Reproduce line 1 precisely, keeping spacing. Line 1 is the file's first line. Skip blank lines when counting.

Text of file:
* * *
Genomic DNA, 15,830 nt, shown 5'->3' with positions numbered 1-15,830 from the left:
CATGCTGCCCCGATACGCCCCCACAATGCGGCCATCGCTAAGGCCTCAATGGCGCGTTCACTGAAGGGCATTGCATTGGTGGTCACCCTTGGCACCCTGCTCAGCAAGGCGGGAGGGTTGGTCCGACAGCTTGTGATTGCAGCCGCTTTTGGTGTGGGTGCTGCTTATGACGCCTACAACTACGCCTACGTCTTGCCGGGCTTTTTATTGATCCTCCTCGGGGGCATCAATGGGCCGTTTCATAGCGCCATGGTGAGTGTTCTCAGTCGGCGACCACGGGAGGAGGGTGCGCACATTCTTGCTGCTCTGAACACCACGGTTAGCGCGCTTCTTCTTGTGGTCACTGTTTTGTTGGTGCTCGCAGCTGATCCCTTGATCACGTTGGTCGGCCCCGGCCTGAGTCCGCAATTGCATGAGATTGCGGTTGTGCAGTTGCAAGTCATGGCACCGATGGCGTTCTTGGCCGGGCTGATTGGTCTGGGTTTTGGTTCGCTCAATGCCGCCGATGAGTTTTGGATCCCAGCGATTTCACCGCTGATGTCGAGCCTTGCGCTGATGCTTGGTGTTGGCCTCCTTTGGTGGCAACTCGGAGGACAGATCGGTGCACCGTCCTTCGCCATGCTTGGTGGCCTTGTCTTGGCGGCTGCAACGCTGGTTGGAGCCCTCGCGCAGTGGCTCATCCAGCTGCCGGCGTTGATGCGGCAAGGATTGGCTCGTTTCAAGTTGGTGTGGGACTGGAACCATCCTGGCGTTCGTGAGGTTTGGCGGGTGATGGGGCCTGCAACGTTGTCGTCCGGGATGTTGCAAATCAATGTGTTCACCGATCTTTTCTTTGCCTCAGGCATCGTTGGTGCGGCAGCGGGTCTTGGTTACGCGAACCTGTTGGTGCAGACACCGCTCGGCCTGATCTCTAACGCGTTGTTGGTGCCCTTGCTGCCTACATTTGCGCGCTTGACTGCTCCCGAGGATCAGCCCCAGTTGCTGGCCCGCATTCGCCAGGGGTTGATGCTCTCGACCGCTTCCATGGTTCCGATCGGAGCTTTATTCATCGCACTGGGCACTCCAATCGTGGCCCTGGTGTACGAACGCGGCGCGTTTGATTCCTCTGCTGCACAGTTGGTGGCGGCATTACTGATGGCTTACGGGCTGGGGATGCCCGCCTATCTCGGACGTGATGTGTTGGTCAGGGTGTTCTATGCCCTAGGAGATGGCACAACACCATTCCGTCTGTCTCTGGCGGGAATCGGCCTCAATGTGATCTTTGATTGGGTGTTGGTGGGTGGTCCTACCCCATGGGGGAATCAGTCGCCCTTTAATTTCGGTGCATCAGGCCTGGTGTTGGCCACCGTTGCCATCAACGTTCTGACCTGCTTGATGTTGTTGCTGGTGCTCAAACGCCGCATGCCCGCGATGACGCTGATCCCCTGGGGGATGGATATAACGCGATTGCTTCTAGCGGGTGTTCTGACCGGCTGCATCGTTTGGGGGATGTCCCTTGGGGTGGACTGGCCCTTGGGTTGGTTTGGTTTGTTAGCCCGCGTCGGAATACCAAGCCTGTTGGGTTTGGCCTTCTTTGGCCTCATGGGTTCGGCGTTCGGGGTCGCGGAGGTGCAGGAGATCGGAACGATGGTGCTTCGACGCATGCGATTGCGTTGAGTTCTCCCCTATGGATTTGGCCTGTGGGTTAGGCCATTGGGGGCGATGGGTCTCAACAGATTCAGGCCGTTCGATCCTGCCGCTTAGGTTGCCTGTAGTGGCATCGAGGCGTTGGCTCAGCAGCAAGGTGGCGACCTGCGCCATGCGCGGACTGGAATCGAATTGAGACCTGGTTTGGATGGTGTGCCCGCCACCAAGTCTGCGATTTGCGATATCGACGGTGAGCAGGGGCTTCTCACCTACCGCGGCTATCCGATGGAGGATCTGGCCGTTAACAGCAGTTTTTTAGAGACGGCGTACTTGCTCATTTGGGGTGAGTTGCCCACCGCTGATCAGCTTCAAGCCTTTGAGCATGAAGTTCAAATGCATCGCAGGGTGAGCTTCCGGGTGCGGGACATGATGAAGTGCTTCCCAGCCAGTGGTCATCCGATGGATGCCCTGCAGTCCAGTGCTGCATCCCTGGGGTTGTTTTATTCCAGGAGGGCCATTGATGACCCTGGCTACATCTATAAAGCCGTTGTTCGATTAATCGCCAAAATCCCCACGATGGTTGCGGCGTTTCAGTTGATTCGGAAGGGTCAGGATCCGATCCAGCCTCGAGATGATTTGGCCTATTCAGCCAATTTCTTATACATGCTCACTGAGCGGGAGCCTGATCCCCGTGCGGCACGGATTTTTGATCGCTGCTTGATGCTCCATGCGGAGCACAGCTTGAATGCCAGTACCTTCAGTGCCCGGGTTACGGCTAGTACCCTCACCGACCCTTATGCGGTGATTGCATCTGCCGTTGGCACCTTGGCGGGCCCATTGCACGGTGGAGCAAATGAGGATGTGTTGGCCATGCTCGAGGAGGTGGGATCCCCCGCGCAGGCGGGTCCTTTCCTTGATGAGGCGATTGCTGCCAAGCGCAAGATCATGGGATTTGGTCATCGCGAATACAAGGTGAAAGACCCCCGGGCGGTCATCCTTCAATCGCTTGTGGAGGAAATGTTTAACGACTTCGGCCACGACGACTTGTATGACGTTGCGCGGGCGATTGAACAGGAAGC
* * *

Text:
Genomic DNA, 15,830 nt, shown 5'->3' with positions numbered 1-15,830 from the left: